Big boats for them are taboo.
You have to be able to sell a superyacht. Hong Kong broker Eric Noyel from Asia Marine Yacht Services Ltd knows all the tricks, but none of them work with the Chinese. Once in January, Noel tried to use his 24-meter yacht to impress customers. All interested parties with deep pockets were here, including the assistant of a Chinese rich man who already had one boat and was thinking of a second, bigger. The team of Asia Marine Yacht Services hired a harpist, organized a gala dinner with a seven-course change and a rich wine list. It went great, but in the end nobody bought anything.
Boat International Magazine makes an annual list of the 200 largest yachts in the world. Only three boats on this list are owned by the Chinese, even though no other country boasts such a large number of billionaires," says Fan Yuan of Heysea Yachts.
But the Chinese know how to spend as well as Russian oligarchs or startuppers from Silicon Valley: they collect the best works of art, buy sports teams and golf courses in the same way. But big boats remain taboo for them.
«There are only a couple of people from Asia who use their boats to travel the world»," complains Noel.
Any yacht over 24 metres with a professional crew can be called a superyacht, but these are of course modest definitions by the standards of Monaco or Capri regulars. Oracle Corporation Chairman Larry Ellison, for example, has placed a full basketball court on board his 87-metre yacht. While he's playing, he's got a motor close by to get the balls that fell into the water during the game, and British investor Joe Lewis hangs a $70 million brush triptych by Francis Bacon on board his 97-meter yacht.
The cost of a superyacht ranged from a few million dollars for a small used boat to hundreds of millions of dollars. Thus, the boat of the Russian billionaire Farhad Akhmedov in the course of the division of property between him and his ex-wife was valued by the court at $400 million.
Almost 10 years ago the wealthy Chinese were also keen to enter the elite circle of megayacht owners.
In 2010, the new Hainan Rendez-Vous exhibition in Sanya, Saint-Tropez of the Chinese spill, was launched. In 2012, the China Cruise and Yacht Industry Association (CCYIA) predicted that the number of yachts in the Celestial Empire would grow to 100,000 by 2020. At that time there were only 3,000 boats of any size in the country.
«They played golf back then and shouted more than they do now," says Delphine Lignières, director of China Rendez-Vous, "Many people aspired to the lifestyle of a traveler, wanted to see the world.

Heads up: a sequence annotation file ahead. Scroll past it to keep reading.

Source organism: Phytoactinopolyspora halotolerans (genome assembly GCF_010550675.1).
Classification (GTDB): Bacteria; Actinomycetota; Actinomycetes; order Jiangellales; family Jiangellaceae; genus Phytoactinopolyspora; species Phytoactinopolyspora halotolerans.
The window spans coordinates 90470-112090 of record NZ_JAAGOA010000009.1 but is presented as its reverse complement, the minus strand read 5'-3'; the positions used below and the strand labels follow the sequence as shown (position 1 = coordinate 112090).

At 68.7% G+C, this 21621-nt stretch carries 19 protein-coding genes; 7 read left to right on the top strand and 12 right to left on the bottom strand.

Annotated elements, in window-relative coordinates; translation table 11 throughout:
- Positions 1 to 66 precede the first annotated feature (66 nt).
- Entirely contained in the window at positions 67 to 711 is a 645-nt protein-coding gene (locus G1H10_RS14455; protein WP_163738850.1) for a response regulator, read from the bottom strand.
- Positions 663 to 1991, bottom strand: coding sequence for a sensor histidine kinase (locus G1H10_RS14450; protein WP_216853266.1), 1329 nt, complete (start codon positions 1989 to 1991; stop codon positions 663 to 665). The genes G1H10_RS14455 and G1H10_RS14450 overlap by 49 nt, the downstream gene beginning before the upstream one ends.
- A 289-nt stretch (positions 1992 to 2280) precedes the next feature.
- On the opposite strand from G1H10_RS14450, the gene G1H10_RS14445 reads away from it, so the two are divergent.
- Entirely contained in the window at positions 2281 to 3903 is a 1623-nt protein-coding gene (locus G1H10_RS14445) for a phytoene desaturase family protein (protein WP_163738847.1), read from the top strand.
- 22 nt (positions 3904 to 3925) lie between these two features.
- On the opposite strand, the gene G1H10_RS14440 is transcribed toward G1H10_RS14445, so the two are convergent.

These dreams were not destined to come true: a government anti-corruption campaign interrupted.
The thirst for luxury is nothing, the image is everything.
Yacht sellers did not anticipate the rapid rise of Xi Jinping, who became General Secretary of the Communist Party of China Central Committee in 2012. He quickly punished more than 100,000 party members, and as a result, the big boats in the government were forced to forget about luxury dinners in expensive hotels. It's not a good time to pamper yourself. The Huang Qu Shibao»Tabloid«, controlled by the pro-government «Zhenmin Zhibao», was only happy to spread the propaganda, accusing yacht show visitors of a wasteful lifestyle and even prostitution. «Such an impudent demonstration of their wealth should be punished», the newspaper wrote, reminding that 200 million Chinese live below the poverty line.
Gordon Hui, president of Sunseeker Asia Ltd., which has been selling boats since the early zeroes, recalls that moment with dislike: after media attacks, he was forced to close three showrooms in China. Since 2015, he has not sold a single yacht, not including those going out of the country.
When a rich Chinese buys a yacht, they start to look at it obliquely.
«If they buy a house in the U.S. or some kind of jewelry, no one will know about it. But if you buy a boat, you can't hide it. It's big and visible, and it needs to be moored off the coast»," explains Fang Yuan, general manager of Heysea Yachts Group Ltd., which operates a shipyard near Zhuhai on the southern shore of Guangdong Province, China.